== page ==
Whether it’s the synthesizer sounds of the 80s, cross-genre MP3 mashups of the 90s, or the popularization of autotune in the 2000s, technology has always been a driving force behind hip-hop music. To celebrate the launch of the “Smithsonian Anthology of Hip-Hop and Rap,” we’ve selected five items from our collection that explore the history of America’s most versatile – and tech-savvy – music genre. 

Visit the publication page to take a sneak peek at the anthology and test your knowledge of rap and hip-hop history. The Anthology is available now for pre-order on Amazon.

Track sheet used during the recording of "Ladies First" by Queen Latifa
Collection of the Smithsonian National Museum of African American History and Culture, Gift of Mark James

1. Track sheet used during the recording of "Ladies First" by Queen Latifa

This handwritten track sheet belonged to producer and DJ Mark James, also known as Mark the 45 King. Here, James documents the production process behind Queen Latifah’s song "Ladies First" during the 1989 recording session at Calliope Studio in New York. 

This track sheet shows how the song was developed from the perspective of a producer, before paper track sheets were replaced with digital technology. The 24 boxes on the sheet indicate the various audio elements that combined to create the finished song, representing the recording process for many songs during the 1980s. The handwritten notes, which were changed constantly during production, plot out the intertwined relationship between MCs, producer, and machine. In the finished song, both Queen Latifah and Monie Love’s voices and messaging combined with James’ production to create one of the most significant anthems for female empowerment.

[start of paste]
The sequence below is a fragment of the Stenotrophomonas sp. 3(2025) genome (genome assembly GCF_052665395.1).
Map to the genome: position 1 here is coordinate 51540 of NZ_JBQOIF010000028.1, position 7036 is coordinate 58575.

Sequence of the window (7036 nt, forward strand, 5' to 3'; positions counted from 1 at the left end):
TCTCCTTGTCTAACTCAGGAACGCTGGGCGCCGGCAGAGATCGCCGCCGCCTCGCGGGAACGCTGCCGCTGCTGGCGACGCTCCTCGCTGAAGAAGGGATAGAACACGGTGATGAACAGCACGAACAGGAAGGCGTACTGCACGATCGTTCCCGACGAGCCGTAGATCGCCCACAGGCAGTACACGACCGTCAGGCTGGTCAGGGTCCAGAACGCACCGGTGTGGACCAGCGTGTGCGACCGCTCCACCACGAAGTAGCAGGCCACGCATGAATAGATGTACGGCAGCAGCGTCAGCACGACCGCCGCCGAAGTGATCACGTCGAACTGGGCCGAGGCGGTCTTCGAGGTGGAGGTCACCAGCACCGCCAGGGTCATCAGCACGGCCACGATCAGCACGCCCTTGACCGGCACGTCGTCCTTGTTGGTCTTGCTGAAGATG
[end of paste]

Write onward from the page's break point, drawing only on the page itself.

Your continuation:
Minimoog Voyager synthesizer (left) and MIDI Production Center 3000 Limited Edition (right) used by J Dilla  
Collection of the Smithsonian National Museum ofAfricanAmerican History and Culture, Gift of MaureenYancy

2. MIDI Production Center 3000 Limited Edition and Minimoog Voyager synthesizer used by J Dilla 

Producer and MC James Dewitt Yancey, also known as Jay Dee and J Dilla, used this limited-edition MIDI Production Center and custom Moog Synthesizer. These items were donated to the museum by his mother Maureen Yancey in 2014.

The MPC, also known as a drum machine or sampler, was used to create beats for many notable artists in hip-hop, rhythm and blues, neo-soul and other genres. The custom-made Moog synthesizer was given to Dilla by Robert Moog - the inventor of the first commercial synthesizer - and features Moog’s signature etched onto the faceplate. The MPC was so essential to Dilla’s life and work that when the artist was hospitalized with lupus in Los Angeles, he requested them shipped to his hospital so that he could continue making music. The MPC remained by his bedside until he passed away on February 10, 2006. 

Turntable used as part of a DJ setup
Collection of the Smithsonian National Museum of African American History and Culture , Angelo T . King / The Original DJ Tony Tone AKA Tony Crush of The Cold Crush Brothers

3. Turntable used as part of a DJ setup